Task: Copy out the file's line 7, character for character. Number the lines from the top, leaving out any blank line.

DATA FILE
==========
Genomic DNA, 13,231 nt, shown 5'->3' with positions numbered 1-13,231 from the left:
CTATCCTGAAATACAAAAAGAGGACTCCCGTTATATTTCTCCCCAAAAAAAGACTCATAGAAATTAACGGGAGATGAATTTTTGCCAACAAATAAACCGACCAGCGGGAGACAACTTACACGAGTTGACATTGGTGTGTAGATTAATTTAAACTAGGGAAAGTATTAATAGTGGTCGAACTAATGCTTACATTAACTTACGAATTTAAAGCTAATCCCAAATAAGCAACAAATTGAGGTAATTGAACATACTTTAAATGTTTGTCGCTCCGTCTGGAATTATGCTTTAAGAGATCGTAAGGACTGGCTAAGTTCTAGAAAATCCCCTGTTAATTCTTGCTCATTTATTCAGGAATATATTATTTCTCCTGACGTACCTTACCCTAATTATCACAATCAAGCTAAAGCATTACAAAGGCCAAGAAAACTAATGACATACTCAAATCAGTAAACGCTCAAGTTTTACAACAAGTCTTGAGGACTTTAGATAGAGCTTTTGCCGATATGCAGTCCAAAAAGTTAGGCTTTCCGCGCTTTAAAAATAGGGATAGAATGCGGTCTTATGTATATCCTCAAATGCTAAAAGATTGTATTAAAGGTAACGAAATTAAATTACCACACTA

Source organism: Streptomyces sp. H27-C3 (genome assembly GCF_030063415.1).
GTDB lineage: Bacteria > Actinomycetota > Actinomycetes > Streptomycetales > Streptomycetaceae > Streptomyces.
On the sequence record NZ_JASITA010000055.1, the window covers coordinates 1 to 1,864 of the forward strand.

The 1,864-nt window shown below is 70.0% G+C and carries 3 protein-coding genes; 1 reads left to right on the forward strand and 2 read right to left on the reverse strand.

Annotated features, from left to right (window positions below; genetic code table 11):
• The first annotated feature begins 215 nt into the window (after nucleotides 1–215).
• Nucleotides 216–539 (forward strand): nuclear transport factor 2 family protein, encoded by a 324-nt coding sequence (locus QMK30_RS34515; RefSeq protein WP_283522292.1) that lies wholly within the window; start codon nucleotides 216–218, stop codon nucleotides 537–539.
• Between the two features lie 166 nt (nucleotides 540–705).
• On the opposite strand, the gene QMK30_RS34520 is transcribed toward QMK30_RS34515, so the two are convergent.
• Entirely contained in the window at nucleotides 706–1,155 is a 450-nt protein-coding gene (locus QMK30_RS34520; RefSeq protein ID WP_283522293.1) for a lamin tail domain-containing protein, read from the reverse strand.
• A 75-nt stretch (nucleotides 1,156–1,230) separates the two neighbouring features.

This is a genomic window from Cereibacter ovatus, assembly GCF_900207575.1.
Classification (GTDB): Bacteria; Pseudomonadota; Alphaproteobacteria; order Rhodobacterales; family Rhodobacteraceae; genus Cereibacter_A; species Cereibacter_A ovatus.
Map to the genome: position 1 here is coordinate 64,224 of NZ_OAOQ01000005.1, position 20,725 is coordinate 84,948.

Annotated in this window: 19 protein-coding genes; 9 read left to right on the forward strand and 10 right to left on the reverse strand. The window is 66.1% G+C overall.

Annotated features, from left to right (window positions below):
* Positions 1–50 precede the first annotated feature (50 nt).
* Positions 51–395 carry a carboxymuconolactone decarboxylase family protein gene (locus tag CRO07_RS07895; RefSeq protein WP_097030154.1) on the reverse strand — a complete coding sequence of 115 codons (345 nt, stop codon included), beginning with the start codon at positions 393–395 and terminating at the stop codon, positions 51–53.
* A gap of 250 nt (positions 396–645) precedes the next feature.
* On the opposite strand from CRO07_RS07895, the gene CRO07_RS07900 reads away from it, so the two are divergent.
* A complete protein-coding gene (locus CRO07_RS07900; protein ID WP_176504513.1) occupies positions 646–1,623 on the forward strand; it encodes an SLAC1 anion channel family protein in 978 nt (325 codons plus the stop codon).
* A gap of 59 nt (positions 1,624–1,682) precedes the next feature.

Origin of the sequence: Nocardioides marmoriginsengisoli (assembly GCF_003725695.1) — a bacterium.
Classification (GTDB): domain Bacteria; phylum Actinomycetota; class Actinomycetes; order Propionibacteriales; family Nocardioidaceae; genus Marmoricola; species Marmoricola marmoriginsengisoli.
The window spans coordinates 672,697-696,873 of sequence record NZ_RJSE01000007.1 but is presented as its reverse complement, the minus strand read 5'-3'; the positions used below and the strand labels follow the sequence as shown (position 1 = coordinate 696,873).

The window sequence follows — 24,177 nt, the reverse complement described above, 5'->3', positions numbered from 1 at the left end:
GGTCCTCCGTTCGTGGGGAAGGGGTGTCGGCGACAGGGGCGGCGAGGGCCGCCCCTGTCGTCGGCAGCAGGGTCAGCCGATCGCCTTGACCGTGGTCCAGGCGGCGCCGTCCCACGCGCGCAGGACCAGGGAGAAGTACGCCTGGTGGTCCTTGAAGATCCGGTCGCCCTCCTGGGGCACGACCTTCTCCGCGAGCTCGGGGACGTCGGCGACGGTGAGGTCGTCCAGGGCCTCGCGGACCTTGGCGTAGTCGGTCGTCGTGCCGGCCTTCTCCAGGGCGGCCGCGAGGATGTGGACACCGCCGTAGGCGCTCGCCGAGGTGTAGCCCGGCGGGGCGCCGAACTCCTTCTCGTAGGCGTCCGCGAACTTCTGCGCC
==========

Annotated features, from left to right (window positions below; genetic code table 11):